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Business, Industry, Labor Groups Say Murphy’s Energy Master Plan Is a Disaster Plan

the staff of the Ridgewood blog

Trenton NJ, Senator Michael Testa and Assemblymen Erik Simonsen and Antwan McClellan (all R-1) said opposition is growing to Governor Phil Murphy’s Energy Master Plan (EMP), which would cost every New Jersey homeowner tens of thousands of dollars and put residents at risk during emergencies.

“Governor Murphy’s Energy Master Plan could cost every New Jersey resident $52,000, according to an analysis of the massive cost to implement the governor’s green energy scheme,” said Senator Testa. “For many Garden State families, the huge expense of Murphy’s energy plan would prove to be a disaster plan that would saddle them with unbearable costs they cannot afford. It’s nothing less than a hidden green energy tax on New Jerseyans that will cost us hundreds of billions of dollars.”

One group, Affordable Energy for New Jersey (AENJ), calculated the total cost to New Jersey taxpayers for Murphy’s energy plan at $525 billion.

The coalition’s white paper estimates electric bills across the state will skyrocket by $155 billion, the cost of meeting the electric vehicle mandate will reach $176 billion, and electrifying homes, apartments and businesses in the state could exceed $65 billion.

The report from AENJ also raised concerns about the lack of energy redundancy that could impact the ability of New Jerseyans to heat their homes and cook food during power outages if Murphy’s plan for a fully electrified New Jersey is implemented.

“New Jersey is not immune to storms, hurricanes, blizzards, and other natural and manmade events that could knock out power lines or disrupt our electric grid,” said Simonsen. “In some recent storms, including Superstorm Sandy, people lost power to their homes for weeks at a time. During those crises, New Jerseyans learned the value of redundancy and having access to standby generators and non-electric cooking and heating options that continued working while the power lines were down. If Murphy’s full electrification plan is implemented, however, our families will lose those choices and could be left cold, hungry, and in the dark when the next storm hits.”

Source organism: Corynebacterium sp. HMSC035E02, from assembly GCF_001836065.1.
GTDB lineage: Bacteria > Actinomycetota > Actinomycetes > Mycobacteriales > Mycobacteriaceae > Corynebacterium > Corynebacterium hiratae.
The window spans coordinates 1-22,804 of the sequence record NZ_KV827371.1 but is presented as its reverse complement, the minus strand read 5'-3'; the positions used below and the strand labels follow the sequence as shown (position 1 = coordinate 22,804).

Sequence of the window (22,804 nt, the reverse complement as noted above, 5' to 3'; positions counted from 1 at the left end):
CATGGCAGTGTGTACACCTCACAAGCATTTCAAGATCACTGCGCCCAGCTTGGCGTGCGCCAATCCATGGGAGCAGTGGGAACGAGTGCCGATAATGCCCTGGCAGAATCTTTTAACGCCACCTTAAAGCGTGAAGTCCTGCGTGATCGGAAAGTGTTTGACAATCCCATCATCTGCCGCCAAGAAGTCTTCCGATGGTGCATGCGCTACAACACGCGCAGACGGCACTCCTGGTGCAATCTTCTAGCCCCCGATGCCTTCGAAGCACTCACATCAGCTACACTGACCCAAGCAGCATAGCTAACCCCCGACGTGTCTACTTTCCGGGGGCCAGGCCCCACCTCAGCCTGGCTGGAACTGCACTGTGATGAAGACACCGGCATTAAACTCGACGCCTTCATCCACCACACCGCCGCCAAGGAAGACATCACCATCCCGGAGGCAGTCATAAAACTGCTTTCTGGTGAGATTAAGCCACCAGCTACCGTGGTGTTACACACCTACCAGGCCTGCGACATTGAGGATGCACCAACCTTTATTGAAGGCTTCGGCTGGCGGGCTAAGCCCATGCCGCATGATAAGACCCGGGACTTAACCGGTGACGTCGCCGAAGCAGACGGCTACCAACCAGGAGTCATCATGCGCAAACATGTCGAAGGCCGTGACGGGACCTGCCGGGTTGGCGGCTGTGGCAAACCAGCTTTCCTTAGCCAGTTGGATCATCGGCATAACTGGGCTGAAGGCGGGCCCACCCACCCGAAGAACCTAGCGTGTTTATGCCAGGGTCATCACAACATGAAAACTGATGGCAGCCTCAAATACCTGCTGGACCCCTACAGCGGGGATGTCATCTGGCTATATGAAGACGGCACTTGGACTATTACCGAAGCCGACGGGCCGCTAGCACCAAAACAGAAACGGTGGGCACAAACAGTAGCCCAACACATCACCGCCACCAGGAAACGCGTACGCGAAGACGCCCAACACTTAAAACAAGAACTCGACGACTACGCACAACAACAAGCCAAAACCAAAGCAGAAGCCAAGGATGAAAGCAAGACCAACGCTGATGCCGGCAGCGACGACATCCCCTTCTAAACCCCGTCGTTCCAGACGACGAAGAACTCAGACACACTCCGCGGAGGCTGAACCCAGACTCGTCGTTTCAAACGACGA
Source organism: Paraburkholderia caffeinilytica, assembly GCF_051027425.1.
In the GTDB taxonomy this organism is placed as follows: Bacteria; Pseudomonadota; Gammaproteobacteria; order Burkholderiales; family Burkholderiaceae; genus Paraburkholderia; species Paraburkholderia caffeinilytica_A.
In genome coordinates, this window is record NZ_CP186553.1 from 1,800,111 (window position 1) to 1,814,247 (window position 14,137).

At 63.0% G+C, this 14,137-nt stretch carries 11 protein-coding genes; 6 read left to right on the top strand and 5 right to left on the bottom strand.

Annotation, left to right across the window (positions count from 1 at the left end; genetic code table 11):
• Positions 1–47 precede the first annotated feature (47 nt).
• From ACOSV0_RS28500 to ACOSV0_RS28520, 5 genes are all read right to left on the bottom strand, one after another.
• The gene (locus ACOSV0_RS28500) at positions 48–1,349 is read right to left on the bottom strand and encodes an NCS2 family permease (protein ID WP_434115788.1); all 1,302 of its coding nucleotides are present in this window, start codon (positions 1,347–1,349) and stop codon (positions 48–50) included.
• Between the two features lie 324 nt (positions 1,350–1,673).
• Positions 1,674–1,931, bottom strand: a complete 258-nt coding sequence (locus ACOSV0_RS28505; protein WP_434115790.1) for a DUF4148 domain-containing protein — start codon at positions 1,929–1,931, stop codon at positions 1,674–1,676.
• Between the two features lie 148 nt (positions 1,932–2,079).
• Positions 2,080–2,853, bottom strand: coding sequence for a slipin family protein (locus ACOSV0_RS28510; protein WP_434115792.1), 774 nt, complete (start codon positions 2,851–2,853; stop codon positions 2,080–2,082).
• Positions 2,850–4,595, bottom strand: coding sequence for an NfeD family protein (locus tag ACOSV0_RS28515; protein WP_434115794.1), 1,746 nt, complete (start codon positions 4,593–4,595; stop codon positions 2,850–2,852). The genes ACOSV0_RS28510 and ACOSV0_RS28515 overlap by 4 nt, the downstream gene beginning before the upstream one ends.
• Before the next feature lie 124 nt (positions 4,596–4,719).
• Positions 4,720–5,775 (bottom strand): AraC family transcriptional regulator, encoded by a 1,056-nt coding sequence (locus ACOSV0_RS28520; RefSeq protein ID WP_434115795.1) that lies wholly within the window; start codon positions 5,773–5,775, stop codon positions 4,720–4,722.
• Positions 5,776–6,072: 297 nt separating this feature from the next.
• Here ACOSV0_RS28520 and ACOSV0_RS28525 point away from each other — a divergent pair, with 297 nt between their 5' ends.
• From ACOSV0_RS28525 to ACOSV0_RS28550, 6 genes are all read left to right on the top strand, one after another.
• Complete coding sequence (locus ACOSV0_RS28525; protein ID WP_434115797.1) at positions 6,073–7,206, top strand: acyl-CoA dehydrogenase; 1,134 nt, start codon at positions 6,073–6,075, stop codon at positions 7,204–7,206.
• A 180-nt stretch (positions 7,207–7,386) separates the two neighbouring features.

Currently, 75% of New Jersey homes are heated by natural gas. Governor Murphy’s plan to fully electrify New Jersey would require all of those homes to switch to electric heat at a significant expense to homeowners.

While the governor’s energy plan pegs the cost of converting a home from oil or gas heat to electric in the $4,000 to $7,000 range, SmartHeatNJ says the real out-of-pocket expense averages $20,000, which is just the cost of installing an electric heat pump and not inclusive of other costs related to the plan.

SmartHeatNJ also warned that a full electrification of New Jersey would “strain our already fragile electric grid and lead to increased winter power outages.”

“The fact that we have trusted small business, industry, and labor organizations from across the political spectrum all saying Governor Murphy’s energy plan is unnecessarily dangerous and expensive should raise alarms for every New Jerseyan,” added Assemblyman McClellan. “While Governor Murphy hasn’t been honest about the true cost or risk of his plan, it’s clearly a looming disaster that the Legislature must take steps to reject.”

4 thoughts on “Business, Industry, Labor Groups Say Murphy’s Energy Master Plan Is a Disaster Plan

  1. BREAKING NEWS: People and industries profiting from current system say changes to current system would be bad.

  2. There is no way you can convert an average size house from natural gas to electric heat for $4,000. That price was at least twenty years ago.
    And why on earth would you want to convert to all electric heat anyway? It’s not very effective in maintaining wide heat distribution in the house. It’s more “zone” than “overall” heat.
    It’s more expensive to run than natural gas heat. And it would put an additional strain on New Jersey’s already heavily used electric grid.

    Electric being “green” energy is somewhat flawed anyway since a large portion of electric energy is reliant on steam turbines using fossil fuels. Or nuclear energy which seems to fallen out of fashion.

    And due to high capital cost the use of electric heat is 2-3 times more costly than natural gas heat.

    As far as “green” windmills producing energy for electric: they are simply not effective enough to produce the vast amount of energy in a highly populated state like NJ. You’d likely freeze in the winter in your house if you were forced to rely on windmills producing energy.

    My opinion: I’ll stick with my natural gas heating.

  3. I burn a lot of firewood.

  4. I have a lesson learned for those promoting electric heat.
    I have a vacation home in Massachusetts that I built in 1983.
    The utility company at the urging of the libtard government here promoted electric heat by giving homes a special electric heating rate. The more electricity used would Decrease the price per kwh.
    Its reliable, with a thermostat in each room and requires no maintenance, chimneys, fuel tanks, boiler burner cleaning. Just an occasional replacement of the baseboard if it burns out or a thermostat.
    The only other option here was dirty heating oil.
    So I ”took the bait” and went all electric.
    So did thousands of other homeowners. All we well for a few years, until they signed up the majority of new homes, and then with a swipe of the pen an approval of regulators, the special heating rate went away and we pay the same rate as everyone else.
    They libtad MASS-HOLES who run this state stuck it up the ass of the residents .

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